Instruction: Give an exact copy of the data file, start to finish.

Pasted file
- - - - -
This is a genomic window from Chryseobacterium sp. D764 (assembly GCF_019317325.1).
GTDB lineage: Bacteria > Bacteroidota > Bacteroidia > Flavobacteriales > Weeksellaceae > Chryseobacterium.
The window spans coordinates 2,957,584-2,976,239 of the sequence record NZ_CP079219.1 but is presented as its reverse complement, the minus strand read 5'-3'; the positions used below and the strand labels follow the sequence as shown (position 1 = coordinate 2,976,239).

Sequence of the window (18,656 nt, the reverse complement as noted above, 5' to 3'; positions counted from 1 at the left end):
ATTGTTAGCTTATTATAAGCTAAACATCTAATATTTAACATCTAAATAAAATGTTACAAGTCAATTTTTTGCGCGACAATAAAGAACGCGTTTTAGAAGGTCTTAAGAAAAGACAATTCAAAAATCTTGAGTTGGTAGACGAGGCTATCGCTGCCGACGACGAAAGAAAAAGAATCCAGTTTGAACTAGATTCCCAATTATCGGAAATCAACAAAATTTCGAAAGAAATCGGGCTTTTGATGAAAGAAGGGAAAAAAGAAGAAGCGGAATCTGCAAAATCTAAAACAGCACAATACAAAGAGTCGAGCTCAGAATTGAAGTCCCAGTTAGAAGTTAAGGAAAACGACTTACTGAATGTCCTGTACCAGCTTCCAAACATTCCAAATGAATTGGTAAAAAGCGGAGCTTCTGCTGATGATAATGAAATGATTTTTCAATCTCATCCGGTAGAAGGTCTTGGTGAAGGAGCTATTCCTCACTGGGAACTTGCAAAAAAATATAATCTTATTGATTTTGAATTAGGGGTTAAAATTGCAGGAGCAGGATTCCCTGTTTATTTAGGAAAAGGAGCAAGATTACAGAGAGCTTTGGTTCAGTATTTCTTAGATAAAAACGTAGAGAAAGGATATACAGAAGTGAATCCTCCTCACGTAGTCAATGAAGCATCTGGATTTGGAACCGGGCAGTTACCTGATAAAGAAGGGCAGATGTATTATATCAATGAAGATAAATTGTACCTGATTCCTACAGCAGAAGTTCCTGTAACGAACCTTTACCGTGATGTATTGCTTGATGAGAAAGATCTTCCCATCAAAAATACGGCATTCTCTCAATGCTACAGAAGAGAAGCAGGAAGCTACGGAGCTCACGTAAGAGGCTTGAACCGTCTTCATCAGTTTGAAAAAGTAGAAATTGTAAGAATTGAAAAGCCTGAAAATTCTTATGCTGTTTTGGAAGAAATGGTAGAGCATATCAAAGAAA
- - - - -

This is a genomic window from Chryseobacterium sp. D764 (assembly GCF_019317325.1).
GTDB lineage: Bacteria > Bacteroidota > Bacteroidia > Flavobacteriales > Weeksellaceae > Chryseobacterium.
The window spans coordinates 2,957,584-2,976,239 of the sequence record NZ_CP079219.1 but is presented as its reverse complement, the minus strand read 5'-3'; the positions used below and the strand labels follow the sequence as shown (position 1 = coordinate 2,976,239).

Sequence of the window (18,656 nt, the reverse complement as noted above, 5' to 3'; positions counted from 1 at the left end):
ATTGTTAGCTTATTATAAGCTAAACATCTAATATTTAACATCTAAATAAAATGTTACAAGTCAATTTTTTGCGCGACAATAAAGAACGCGTTTTAGAAGGTCTTAAGAAAAGACAATTCAAAAATCTTGAGTTGGTAGACGAGGCTATCGCTGCCGACGACGAAAGAAAAAGAATCCAGTTTGAACTAGATTCCCAATTATCGGAAATCAACAAAATTTCGAAAGAAATCGGGCTTTTGATGAAAGAAGGGAAAAAAGAAGAAGCGGAATCTGCAAAATCTAAAACAGCACAATACAAAGAGTCGAGCTCAGAATTGAAGTCCCAGTTAGAAGTTAAGGAAAACGACTTACTGAATGTCCTGTACCAGCTTCCAAACATTCCAAATGAATTGGTAAAAAGCGGAGCTTCTGCTGATGATAATGAAATGATTTTTCAATCTCATCCGGTAGAAGGTCTTGGTGAAGGAGCTATTCCTCACTGGGAACTTGCAAAAAAATATAATCTTATTGATTTTGAATTAGGGGTTAAAATTGCAGGAGCAGGATTCCCTGTTTATTTAGGAAAAGGAGCAAGATTACAGAGAGCTTTGGTTCAGTATTTCTTAGATAAAAACGTAGAGAAAGGATATACAGAAGTGAATCCTCCTCACGTAGTCAATGAAGCATCTGGATTTGGAACCGGGCAGTTACCTGATAAAGAAGGGCAGATGTATTATATCAATGAAGATAAATTGTACCTGATTCCTACAGCAGAAGTTCCTGTAACGAACCTTTACCGTGATGTATTGCTTGATGAGAAAGATCTTCCCATCAAAAATACGGCATTCTCTCAATGCTACAGAAGAGAAGCAGGAAGCTACGGAGCTCACGTAAGAGGCTTGAACCGTCTTCATCAGTTTGAAAAAGTAGAAATTGTAAGAATTGAAAAGCCTGAAAATTCTTATGCTGTTTTGGAAGAAATGGTAGAGCATATCAAAGAAA